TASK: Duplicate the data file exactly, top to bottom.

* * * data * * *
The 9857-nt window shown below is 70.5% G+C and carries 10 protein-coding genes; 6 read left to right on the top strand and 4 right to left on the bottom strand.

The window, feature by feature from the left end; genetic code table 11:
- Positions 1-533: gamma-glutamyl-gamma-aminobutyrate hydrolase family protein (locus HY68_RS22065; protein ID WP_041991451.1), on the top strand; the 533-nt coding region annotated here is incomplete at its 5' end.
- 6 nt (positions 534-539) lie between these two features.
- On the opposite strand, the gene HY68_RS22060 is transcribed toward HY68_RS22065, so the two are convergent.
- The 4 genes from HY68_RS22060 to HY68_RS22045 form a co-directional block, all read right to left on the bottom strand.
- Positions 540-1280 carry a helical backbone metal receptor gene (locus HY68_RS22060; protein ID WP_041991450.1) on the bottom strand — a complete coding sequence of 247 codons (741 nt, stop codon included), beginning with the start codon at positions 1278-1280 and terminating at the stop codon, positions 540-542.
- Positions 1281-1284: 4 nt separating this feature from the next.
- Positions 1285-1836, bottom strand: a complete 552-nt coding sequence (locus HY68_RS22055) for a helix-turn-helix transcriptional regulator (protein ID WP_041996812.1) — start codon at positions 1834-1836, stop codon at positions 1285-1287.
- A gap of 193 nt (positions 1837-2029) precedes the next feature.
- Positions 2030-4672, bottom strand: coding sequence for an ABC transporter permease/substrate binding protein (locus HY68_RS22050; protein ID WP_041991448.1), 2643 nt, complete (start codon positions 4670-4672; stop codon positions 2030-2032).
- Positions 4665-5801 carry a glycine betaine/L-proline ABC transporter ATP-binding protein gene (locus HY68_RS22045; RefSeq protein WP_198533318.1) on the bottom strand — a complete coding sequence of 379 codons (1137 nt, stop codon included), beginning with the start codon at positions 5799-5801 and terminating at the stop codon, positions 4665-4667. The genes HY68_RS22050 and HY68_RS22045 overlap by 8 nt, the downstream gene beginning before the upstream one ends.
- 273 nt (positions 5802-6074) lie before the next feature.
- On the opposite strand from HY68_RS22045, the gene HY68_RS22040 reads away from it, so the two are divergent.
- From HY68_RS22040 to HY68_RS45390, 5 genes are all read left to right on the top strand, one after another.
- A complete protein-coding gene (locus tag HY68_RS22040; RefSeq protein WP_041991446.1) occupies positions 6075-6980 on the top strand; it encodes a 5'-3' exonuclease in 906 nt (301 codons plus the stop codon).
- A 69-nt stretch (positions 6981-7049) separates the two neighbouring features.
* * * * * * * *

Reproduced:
The 9857-nt window shown below is 70.5% G+C and carries 10 protein-coding genes; 6 read left to right on the top strand and 4 right to left on the bottom strand.

The window, feature by feature from the left end; genetic code table 11:
- Positions 1-533: gamma-glutamyl-gamma-aminobutyrate hydrolase family protein (locus HY68_RS22065; protein ID WP_041991451.1), on the top strand; the 533-nt coding region annotated here is incomplete at its 5' end.
- 6 nt (positions 534-539) lie between these two features.
- On the opposite strand, the gene HY68_RS22060 is transcribed toward HY68_RS22065, so the two are convergent.
- The 4 genes from HY68_RS22060 to HY68_RS22045 form a co-directional block, all read right to left on the bottom strand.
- Positions 540-1280 carry a helical backbone metal receptor gene (locus HY68_RS22060; protein ID WP_041991450.1) on the bottom strand — a complete coding sequence of 247 codons (741 nt, stop codon included), beginning with the start codon at positions 1278-1280 and terminating at the stop codon, positions 540-542.
- Positions 1281-1284: 4 nt separating this feature from the next.
- Positions 1285-1836, bottom strand: a complete 552-nt coding sequence (locus HY68_RS22055) for a helix-turn-helix transcriptional regulator (protein ID WP_041996812.1) — start codon at positions 1834-1836, stop codon at positions 1285-1287.
- A gap of 193 nt (positions 1837-2029) precedes the next feature.
- Positions 2030-4672, bottom strand: coding sequence for an ABC transporter permease/substrate binding protein (locus HY68_RS22050; protein ID WP_041991448.1), 2643 nt, complete (start codon positions 4670-4672; stop codon positions 2030-2032).
- Positions 4665-5801 carry a glycine betaine/L-proline ABC transporter ATP-binding protein gene (locus HY68_RS22045; RefSeq protein WP_198533318.1) on the bottom strand — a complete coding sequence of 379 codons (1137 nt, stop codon included), beginning with the start codon at positions 5799-5801 and terminating at the stop codon, positions 4665-4667. The genes HY68_RS22050 and HY68_RS22045 overlap by 8 nt, the downstream gene beginning before the upstream one ends.
- 273 nt (positions 5802-6074) lie before the next feature.
- On the opposite strand from HY68_RS22045, the gene HY68_RS22040 reads away from it, so the two are divergent.
- From HY68_RS22040 to HY68_RS45390, 5 genes are all read left to right on the top strand, one after another.
- A complete protein-coding gene (locus tag HY68_RS22040; RefSeq protein WP_041991446.1) occupies positions 6075-6980 on the top strand; it encodes a 5'-3' exonuclease in 906 nt (301 codons plus the stop codon).
- A 69-nt stretch (positions 6981-7049) separates the two neighbouring features.